FAQ

No, we tailor our tours to the season to give the absolute best chance of great white success.

With our 50 years + experience, we have found the greatest success by running a variety of itineraries that take daylight hours, typical weather and likely shark activity into consideration. With daylight saving (October to March) in Spring and Summer, we offer tours as short as 2-3 nights long. Typically the weather is more favourable at this time of year and the beautiful long summer nights are just a joy!

The BIGGEST sharks of the year are often seen in Autumn and Winter. April into June is usually the best time to witness giant mature female great whites. As we head deeper into this season the tours have a longer itinerary. This takes the shorter days and typical weather in to account, so to give best chance of success we run our various 4 to 10 day expeditions. This additional time onboard gives us flexibility as to when we get down to and get back between the shelter of the mainland and the sheltered anchorage of the Neptune Islands. Such tours are relatively less expensive to reflect the relative time spent with great white sharks. We only choose the most productive days to spend with the sharks, and look for alternative diving or shore based activities on other days.

Depending on the season, some longer itineraries also target inshore coastal species including the world largest giant cuttlefish aggregation, Australian sea lions, and leafy sea dragons. Please see individual product itineraries for inclusion details.

Best Time of Year to join our expeditions?
This often-asked question doesn’t have the same answer for everyone! Please consider all the information put together here by Andrew Fox after an unparalleled 42 years of diving experience with great white sharks.
With a history spanning over 50 years of cage-diving, Rodney Fox Shark Expeditions has experienced ever-changing seasonal shark activity patterns at every geographical location we have operated at.
Presently we work exclusively in the Neptune Islands (Ron and Valerie Taylor) Marine Park which includes both the North and South Island groups. We will no doubt also see ongoing unpredictable changes in shark activity patterns here.
Technically there are good aspects to be said about every time of the year and experiencing all the various seasonal moods at the Neptune Islands can be a very rewarding pursuit. The so-called “best times” should be considered from a combination of factors including both current and long-term trends including shark reliability, shark numbers, shark size, productive weather, water temperature, and water visibility. It’s important to know that we also experience unpredictable variations and complete exceptions to the rule with most of these factors in any given year.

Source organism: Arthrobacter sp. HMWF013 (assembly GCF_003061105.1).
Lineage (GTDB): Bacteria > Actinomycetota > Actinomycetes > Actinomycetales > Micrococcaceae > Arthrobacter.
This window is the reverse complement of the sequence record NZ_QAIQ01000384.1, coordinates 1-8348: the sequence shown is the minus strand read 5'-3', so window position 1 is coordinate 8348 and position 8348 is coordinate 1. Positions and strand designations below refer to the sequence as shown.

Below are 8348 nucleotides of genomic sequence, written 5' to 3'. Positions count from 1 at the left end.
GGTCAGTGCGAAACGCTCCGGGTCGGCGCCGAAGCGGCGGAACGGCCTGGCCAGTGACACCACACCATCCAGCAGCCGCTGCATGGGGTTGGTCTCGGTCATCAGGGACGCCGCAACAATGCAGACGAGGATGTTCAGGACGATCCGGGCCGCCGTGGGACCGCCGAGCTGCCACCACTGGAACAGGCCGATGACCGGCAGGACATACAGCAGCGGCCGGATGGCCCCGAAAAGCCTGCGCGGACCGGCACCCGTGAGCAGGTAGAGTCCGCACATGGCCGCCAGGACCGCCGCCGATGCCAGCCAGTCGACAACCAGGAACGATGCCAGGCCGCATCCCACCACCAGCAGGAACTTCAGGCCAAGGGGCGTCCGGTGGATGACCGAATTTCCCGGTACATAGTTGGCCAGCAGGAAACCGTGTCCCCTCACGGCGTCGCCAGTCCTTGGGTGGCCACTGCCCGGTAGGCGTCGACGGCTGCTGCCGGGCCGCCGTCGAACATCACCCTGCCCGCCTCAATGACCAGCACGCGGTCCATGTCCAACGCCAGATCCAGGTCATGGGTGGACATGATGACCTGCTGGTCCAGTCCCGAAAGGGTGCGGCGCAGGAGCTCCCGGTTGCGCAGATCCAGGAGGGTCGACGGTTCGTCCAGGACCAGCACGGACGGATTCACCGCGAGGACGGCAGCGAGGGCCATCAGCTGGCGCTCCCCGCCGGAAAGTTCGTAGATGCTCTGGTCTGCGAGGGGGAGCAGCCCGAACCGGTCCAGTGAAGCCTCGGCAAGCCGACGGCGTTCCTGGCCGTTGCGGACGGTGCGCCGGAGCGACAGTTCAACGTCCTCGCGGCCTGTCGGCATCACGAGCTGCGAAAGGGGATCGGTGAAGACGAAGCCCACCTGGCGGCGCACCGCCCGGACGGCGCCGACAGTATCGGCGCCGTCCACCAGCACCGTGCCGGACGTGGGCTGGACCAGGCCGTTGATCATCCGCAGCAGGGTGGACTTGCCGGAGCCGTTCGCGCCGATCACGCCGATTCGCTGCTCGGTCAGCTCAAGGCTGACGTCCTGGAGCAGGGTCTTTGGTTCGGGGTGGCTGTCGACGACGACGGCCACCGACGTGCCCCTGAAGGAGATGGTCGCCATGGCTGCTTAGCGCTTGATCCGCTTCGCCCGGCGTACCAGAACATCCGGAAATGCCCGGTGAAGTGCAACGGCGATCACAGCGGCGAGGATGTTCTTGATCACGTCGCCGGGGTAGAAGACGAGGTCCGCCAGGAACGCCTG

However, with the advantages of our multi-day itineraries and ocean floor cage facilities, Rodney Fox Shark Expeditions enjoys the industry’s highest success rates with potential year-round success.
Best Time for Shark Reliability
Over our entire history at the Neptune Islands, our Southern Hemisphere early summer period and our late autumn/early winter has probably delivered the highest reliability of shark sightings which approaches 100% in most years.
Best time for Most Sharks
The highest recorded numbers of sharks/day do correspond closely with the reliability of the sharks (mentioned above) however the highest numbers in some recent years have often peaked during our spring months of September to November.
Best time for Largest Sharks
The very largest sharks seen are usually mature female sharks which can measure over 5m long. These super-giants are more likely to be experienced in late autumn and winter with maximum-sized super giants peaking in the early winter.
Large adult male sharks measuring over 4m long arrive somewhat randomly throughout the year at the Neptune Islands, but perhaps peak more in early spring. These old boys are consistently more “photogenic” than the typically more cautious giant females.
Best Time For Most Sunshine
The brightest sunniest weather at the Neptune Islands is usually experienced between the months of October and April.
Best Water Temperature
The warmest water temperatures for the Neptune Islands are found between December and May when water temperatures rise to 18-19 C. Offshore currents flowing past the Neptune Islands maintain water temperatures above 15C throughout most of the year with the lowest temperatures being in early Spring.
Best Water Visibility
Although striking clear water visibility of up to 30m or more can be found throughout much of the year. The most crystal-clear waters are often found in early Spring albeit when the water is the coolest.
Best time for Swimming with Sea Lions